Before the drop-in center opened, TLP did street outreach four nights a week. If workers met homeless youths, they could tell them to meet at their transitional living program. But there was not the same sense of space that has allowed them to serve so many more young people, Lynch Linas said.

Although drop-in centers across the city were a public policy priority, people living in nearby neighborhoods were not always welcoming. Lynch Linas said she can understand that an alderman in a neighborhood that is becoming reenergized with mixed income housing might find homeless youth a hard sell.

Just the same, she said she sees programs for homeless youth as strengthening the community. “When young people accept the high-threshold challenge of finishing their education, getting a job, living independently, we have to show the community what an asset that is.”

The challenge of serving homeless youth, Lynch Linas said, is that they try not to look homeless. The vast majority are on their own because of family conflict. 

Sometimes is it the rules of their home – as many as 40 percent of homeless youth are LGBTQ — but other times it is physical or sexual abuse or addictions within their families that lead them to feel safer alone on the street. A mother might also turn out a child if a new partner tells her to do so. Kids exiting the foster care system at age 18 can also become homeless.

In talking to her staff, Lynch Linas says she has heard that foreclosures since the recession have also increased youth homelessness. A mother who has lost a job and a home may be able to go into a women’s shelter, but her older son might not be welcome there.

Julie Dworkin, director of policy at the Chicago Coalition for the Homeless, referred to the new drop-in and emergency shelters and the training for youth providers and said, “I think we’re doing a decent job” in implementing Plan 2.0.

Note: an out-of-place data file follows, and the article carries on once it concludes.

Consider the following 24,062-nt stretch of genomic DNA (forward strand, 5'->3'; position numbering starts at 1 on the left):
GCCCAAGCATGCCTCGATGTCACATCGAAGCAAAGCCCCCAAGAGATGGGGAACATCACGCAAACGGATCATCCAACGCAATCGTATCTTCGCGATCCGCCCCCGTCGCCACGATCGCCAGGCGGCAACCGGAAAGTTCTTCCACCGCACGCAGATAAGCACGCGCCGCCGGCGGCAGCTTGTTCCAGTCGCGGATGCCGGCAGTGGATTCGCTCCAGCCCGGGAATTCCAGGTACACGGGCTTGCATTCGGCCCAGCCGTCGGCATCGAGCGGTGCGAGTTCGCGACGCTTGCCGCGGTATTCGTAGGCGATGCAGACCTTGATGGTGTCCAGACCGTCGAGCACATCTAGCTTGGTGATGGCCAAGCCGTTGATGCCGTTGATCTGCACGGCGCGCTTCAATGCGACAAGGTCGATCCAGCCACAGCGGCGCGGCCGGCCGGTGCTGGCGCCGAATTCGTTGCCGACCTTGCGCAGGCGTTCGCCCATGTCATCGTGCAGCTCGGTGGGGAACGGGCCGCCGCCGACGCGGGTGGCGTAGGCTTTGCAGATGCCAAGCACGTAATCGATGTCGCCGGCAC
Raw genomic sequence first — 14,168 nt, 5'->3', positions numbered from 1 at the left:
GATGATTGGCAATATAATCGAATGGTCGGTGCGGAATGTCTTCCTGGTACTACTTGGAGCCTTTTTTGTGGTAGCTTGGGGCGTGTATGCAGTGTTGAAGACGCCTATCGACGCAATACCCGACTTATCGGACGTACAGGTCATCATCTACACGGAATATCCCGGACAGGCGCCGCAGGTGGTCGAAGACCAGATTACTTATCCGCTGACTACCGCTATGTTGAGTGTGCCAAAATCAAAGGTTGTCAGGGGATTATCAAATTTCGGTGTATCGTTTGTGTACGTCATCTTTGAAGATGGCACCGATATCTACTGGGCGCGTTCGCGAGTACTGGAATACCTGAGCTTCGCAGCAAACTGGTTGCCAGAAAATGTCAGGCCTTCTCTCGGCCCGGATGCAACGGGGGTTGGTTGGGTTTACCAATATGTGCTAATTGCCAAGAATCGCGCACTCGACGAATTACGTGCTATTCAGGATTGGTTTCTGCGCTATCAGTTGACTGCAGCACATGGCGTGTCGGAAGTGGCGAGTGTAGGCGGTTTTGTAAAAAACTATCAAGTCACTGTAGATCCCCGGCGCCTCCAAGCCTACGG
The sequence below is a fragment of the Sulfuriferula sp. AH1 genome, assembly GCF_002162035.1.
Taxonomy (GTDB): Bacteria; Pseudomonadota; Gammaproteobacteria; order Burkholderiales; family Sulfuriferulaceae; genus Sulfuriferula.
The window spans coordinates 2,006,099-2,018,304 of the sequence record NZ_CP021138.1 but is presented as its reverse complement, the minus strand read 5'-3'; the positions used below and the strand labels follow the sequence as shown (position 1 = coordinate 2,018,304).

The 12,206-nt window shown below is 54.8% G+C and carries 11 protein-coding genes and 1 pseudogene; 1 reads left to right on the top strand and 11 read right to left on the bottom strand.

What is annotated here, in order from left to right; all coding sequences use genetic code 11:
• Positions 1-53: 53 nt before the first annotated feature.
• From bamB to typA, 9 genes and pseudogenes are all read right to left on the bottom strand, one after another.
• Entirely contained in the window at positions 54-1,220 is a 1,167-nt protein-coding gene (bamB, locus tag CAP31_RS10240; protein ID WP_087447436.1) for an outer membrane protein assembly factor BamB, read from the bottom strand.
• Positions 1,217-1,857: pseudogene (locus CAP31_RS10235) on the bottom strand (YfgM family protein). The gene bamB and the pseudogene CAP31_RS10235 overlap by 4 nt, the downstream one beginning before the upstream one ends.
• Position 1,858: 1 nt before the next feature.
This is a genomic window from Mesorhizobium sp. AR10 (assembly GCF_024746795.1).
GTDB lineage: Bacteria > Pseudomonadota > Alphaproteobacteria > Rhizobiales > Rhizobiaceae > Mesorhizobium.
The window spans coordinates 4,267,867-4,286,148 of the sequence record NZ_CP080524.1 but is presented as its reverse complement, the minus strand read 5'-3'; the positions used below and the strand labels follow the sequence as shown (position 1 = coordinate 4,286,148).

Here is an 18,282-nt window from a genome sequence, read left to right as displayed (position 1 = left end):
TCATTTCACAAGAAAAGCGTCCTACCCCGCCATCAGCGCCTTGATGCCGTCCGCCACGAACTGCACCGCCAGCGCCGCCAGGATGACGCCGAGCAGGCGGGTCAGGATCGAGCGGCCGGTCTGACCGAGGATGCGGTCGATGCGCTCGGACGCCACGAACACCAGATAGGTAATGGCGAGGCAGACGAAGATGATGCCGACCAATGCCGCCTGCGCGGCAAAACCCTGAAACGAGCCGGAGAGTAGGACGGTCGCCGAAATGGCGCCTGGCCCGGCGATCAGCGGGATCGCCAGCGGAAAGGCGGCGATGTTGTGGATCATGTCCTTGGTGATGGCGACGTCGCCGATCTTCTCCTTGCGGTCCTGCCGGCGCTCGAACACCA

However, an annual count of homeless youth is a short-term action item in Plan 2.0 and Dworkin was less enthusiastic about a count undertaken last September 25-October 8. “We got sidetracked with figuring out what kind of survey questions we should be asking, we never came up with the methodology for a count. We didn’t really count homeless youth, we just surveyed some 580 youth in Chicago about their housing situation.”

DFSS Spokesman Matt Smith, however, said that semantics were important in formulating the survey questions. Youth who are couch surfing do not consider themselves homeless. “But if we spell out certain scenarios – ‘have you lived in a relative’s house for x period and do you have a different residence now’ – that’s when we start getting answers.”

The YOUth count was a huge collaboration with the City and service providers, Lynch Linas said. It allowed for how young people would receive the questions and it touched many of the issues that could determine their likelihood of remaining homeless into adulthood (see Page 13). Methodology involved access to the survey online and at pizza parties; DFSS officials plan to continue using both these approaches and developing new methods to encourage even greater participation.

McCauley added, “We found there is no one right way. The youth count will yield helpful information whether it gives an actual count or is adapted.”

Estimates of unaccompanied homeless youth range from 2000, taken from a 2005 University of Illinois/CCH survey, to 3,000 of the 19,000 homeless students in Chicago Public Schools.

The issue of Chicago’s unaccompanied homeless youth gained visibility in 2009 when the Broadway Youth Center’s H.E.L.L.O (Homeless Experts Living Life’s Obstacles) group went to a City budget hearing and gained Mayor Richard M. Daley’s attention. The group invited Daley to their annual art show, which he attended, and they later met in his office. The youths sought more drop-in programs across the city and comparable pickup sites as well as services for 18- to 24-year-olds so they could get an education and better jobs.

Mayor Emanuel’s transition team retained many of their ideas. Then, when Chicago’s first Plan to End Homelessness was evaluated, long-time youth providers sought more visibility, Lynch Linas and McCauley said.

“We wanted to make sure youth was a specific priority, not just couched under other populations,” McCauley said.

DFSS’s Smith said that Mayor Emanuel sees breaking the cycle of homelessness by focusing on youth as one of the best ways for Plan 2.0 to have long-term impact.

“The genesis of many of our efforts is the priority that Rahm Emanuel places on protecting Chicago’s youths and providing the types of opportunities that can change their lives for the better. That’s the energy he brings to the game.”